Proposed state budgets focus on education | Education

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State Democrats and Republicans have unveiled their education budget proposals in the past few days.

Governor Andy Beshear on Monday presented his budget plan for pre-K-12 education with a record investment of $ 2 billion in the state.

According to a press release, it is “the biggest investment in this sector in the history of the state”.

One of the sections mainly focuses on pre-K-12 education. He says the investment will provide a universal preschool for all 4-year-olds and full-time kindergarten for every child in Kentucky.

The GOP’s proposal also doubles state funding for full-time kindergarten over the two years and increases funding for school transportation from 51% to a minimum of 70%.

“I believe the two budget packages give our lawmakers a solid foundation on which to begin the budgeting process,” Hardin County Schools Superintendent Teresa Morgan said in an email.

LaRue County Superintendent of Schools David Raleigh said the district had reviewed the GOP’s proposed budget, but said he was happy to see a few aspects budgeted for Beshear.

“It’s good to see the focus and value put back on public education,” Raleigh said.

Raleigh said he liked the budget point adding more funds to preschool and kindergarten. He said that in order to close the achievement gaps, there needs to be a substantial investment in students from the start.

Morgan said in the email that “{span} will provide a more solid foundation that will support learning strategies for the rest of their lives. “{/ Span}

“I think full-time kindergarten is something that I think is doable as long as everyone agrees,” said Kelli Bush, superintendent of independent schools in Elizabethtown.

The investment also includes a 16.9% increase in SEEK funding, spending $ 11 million annually for statewide learning focused on literacy and math skills, an increase of 12.5 % of the SEEK base funding formula per student for elementary and secondary schools.

The GOP’s proposed budget includes increases in K-12 SEEK funding per student to $ 4,100 in the first fiscal year and to $ 4,200 in the second fiscal year.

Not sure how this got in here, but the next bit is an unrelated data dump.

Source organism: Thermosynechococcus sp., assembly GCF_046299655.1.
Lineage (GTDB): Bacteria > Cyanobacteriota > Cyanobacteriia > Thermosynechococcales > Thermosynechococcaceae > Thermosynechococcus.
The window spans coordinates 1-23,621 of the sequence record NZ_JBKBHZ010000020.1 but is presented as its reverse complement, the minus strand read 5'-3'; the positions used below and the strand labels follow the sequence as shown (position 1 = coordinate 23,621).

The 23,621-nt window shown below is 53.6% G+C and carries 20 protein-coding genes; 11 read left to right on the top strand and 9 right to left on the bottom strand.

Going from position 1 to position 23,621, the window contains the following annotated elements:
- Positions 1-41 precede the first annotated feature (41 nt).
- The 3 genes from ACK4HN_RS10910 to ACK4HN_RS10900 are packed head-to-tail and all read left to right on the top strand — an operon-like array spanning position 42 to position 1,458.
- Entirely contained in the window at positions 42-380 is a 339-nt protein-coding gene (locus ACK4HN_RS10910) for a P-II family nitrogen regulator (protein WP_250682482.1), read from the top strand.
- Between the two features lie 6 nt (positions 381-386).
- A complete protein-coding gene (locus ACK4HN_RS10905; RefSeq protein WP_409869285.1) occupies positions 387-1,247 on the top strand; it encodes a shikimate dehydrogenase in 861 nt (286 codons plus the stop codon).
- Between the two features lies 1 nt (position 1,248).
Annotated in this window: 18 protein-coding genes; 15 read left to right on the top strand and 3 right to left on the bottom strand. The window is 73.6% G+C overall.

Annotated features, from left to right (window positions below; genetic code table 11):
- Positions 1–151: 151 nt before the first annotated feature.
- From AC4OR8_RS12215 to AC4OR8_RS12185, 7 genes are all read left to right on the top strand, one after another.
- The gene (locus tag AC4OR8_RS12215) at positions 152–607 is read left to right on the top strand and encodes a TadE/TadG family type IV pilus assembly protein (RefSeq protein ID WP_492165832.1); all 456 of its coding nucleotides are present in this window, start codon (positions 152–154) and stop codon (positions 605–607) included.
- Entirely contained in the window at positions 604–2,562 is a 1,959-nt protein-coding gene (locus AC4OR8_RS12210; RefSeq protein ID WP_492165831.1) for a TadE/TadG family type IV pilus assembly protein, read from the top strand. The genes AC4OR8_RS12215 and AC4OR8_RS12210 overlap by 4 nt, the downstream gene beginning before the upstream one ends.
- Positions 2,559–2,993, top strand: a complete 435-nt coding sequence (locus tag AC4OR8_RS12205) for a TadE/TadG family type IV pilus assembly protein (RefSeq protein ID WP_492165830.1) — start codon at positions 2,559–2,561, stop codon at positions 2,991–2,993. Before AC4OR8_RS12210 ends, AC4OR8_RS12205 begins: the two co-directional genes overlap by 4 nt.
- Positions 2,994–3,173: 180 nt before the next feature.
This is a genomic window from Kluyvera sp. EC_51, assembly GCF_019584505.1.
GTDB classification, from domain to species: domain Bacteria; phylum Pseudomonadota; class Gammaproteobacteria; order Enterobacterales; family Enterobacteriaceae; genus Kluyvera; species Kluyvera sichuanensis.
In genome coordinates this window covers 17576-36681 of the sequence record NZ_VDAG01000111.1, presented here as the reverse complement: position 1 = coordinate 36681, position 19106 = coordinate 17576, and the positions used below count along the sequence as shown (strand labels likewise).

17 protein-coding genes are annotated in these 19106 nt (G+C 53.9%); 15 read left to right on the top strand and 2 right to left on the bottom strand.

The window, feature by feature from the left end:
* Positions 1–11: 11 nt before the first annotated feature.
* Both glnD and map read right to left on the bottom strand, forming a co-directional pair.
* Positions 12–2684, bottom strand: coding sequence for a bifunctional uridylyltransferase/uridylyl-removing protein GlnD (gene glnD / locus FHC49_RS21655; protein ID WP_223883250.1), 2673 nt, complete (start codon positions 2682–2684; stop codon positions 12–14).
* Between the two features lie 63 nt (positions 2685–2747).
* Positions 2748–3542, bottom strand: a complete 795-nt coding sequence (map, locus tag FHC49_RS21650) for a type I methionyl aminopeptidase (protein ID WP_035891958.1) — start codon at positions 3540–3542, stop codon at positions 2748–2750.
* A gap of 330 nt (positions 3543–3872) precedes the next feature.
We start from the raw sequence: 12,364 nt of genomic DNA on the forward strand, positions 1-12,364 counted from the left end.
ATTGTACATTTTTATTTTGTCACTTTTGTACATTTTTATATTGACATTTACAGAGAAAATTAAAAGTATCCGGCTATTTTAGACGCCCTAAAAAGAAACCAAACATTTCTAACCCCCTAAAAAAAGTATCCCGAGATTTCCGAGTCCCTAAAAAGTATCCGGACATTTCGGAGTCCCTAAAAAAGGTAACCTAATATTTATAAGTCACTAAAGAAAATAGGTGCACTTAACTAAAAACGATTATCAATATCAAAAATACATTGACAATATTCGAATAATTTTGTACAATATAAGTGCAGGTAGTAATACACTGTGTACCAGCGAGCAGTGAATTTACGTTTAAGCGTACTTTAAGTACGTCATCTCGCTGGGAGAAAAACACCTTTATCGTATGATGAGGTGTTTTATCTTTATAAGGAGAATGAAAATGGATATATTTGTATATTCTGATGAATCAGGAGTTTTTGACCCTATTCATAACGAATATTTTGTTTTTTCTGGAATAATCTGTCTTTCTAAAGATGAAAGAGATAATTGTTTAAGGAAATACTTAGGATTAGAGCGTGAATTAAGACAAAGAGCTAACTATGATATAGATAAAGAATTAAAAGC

The budget also proposes a minimum salary increase of 5% for all school personnel. The statement said this is the first salary increase identified in a state budget since the 2006-08 budget.

Bush said she is happy to see education being discussed again with both budgets having significant increases.

“I am very happy that the conversation is starting with the increased funding that goes to public education,” said Bush.

Bush and Morgan said that if passed, increasing teacher salaries would help keep teachers going in the future. Morgan said she hopes this will be sustainable beyond the biennium.

“This is something that we see at this point becoming a possible crisis issue in the near future if we don’t start looking for ways to recruit and retain,” Bush said.

Beshear’s budget would fully fund school district costs for student transportation with $ 175 million per year, an increase of 81%. It would also provide $ 22.9 million annually to restore funding for professional development as well as textbooks and educational resources.

Raleigh and Bush said the additional transportation costs would help general district budgets. Bush said about 70% of transportation costs come from the general budget.

She said the money for professional development and educational resources has not been provided in the past five or more years.

Social and emotional learning is also budgeted with $ 6.2 million provided annually across the state.

Raleigh said he was happy to see the social and emotional learning touched on. He said that was one of the biggest differences between the two budgets.

Raleigh said that with the district’s strategic plan, early childhood transition readiness, school safety and social-emotional learning are all factored into the Beshear budget.

“I just think it’s a little ambitious,” Raleigh said of Beshear’s proposed budget. “I just love the fact that both sides value public education.”

Andrew Harp can be reached at 270-505-1414 or [email protected]

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